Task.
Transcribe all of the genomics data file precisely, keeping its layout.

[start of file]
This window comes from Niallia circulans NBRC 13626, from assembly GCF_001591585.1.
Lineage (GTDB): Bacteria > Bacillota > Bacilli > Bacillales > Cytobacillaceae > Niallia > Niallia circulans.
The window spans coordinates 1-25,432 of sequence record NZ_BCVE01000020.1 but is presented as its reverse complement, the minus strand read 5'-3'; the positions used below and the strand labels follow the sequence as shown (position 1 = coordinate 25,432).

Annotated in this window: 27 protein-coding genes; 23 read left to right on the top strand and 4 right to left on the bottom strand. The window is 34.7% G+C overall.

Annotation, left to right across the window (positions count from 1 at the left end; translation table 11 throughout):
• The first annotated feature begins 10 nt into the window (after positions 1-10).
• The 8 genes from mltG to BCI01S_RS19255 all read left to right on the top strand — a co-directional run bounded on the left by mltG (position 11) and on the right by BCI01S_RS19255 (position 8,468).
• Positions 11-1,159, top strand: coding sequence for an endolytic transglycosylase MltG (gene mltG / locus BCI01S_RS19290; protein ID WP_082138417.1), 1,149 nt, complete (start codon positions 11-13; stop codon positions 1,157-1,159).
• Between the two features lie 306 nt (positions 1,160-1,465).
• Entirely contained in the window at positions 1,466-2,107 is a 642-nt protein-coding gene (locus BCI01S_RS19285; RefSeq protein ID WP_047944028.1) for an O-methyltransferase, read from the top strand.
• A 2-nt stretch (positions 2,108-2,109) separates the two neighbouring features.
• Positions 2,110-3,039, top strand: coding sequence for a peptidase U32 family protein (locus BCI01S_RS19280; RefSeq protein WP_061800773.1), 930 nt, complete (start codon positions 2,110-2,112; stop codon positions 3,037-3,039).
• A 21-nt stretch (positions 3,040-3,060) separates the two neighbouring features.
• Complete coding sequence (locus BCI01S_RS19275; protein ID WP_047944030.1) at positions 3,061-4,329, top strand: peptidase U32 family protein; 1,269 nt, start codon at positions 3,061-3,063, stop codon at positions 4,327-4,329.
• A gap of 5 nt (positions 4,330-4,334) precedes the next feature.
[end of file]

This window comes from Niallia circulans NBRC 13626, from assembly GCF_001591585.1.
Lineage (GTDB): Bacteria > Bacillota > Bacilli > Bacillales > Cytobacillaceae > Niallia > Niallia circulans.
The window spans coordinates 1-25,432 of sequence record NZ_BCVE01000020.1 but is presented as its reverse complement, the minus strand read 5'-3'; the positions used below and the strand labels follow the sequence as shown (position 1 = coordinate 25,432).

Annotated in this window: 27 protein-coding genes; 23 read left to right on the top strand and 4 right to left on the bottom strand. The window is 34.7% G+C overall.

Annotation, left to right across the window (positions count from 1 at the left end; translation table 11 throughout):
• The first annotated feature begins 10 nt into the window (after positions 1-10).
• The 8 genes from mltG to BCI01S_RS19255 all read left to right on the top strand — a co-directional run bounded on the left by mltG (position 11) and on the right by BCI01S_RS19255 (position 8,468).
• Positions 11-1,159, top strand: coding sequence for an endolytic transglycosylase MltG (gene mltG / locus BCI01S_RS19290; protein ID WP_082138417.1), 1,149 nt, complete (start codon positions 11-13; stop codon positions 1,157-1,159).
• Between the two features lie 306 nt (positions 1,160-1,465).
• Entirely contained in the window at positions 1,466-2,107 is a 642-nt protein-coding gene (locus BCI01S_RS19285; RefSeq protein ID WP_047944028.1) for an O-methyltransferase, read from the top strand.
• A 2-nt stretch (positions 2,108-2,109) separates the two neighbouring features.
• Positions 2,110-3,039, top strand: coding sequence for a peptidase U32 family protein (locus BCI01S_RS19280; RefSeq protein WP_061800773.1), 930 nt, complete (start codon positions 2,110-2,112; stop codon positions 3,037-3,039).
• A 21-nt stretch (positions 3,040-3,060) separates the two neighbouring features.
• Complete coding sequence (locus BCI01S_RS19275; protein ID WP_047944030.1) at positions 3,061-4,329, top strand: peptidase U32 family protein; 1,269 nt, start codon at positions 3,061-3,063, stop codon at positions 4,327-4,329.
• A gap of 5 nt (positions 4,330-4,334) precedes the next feature.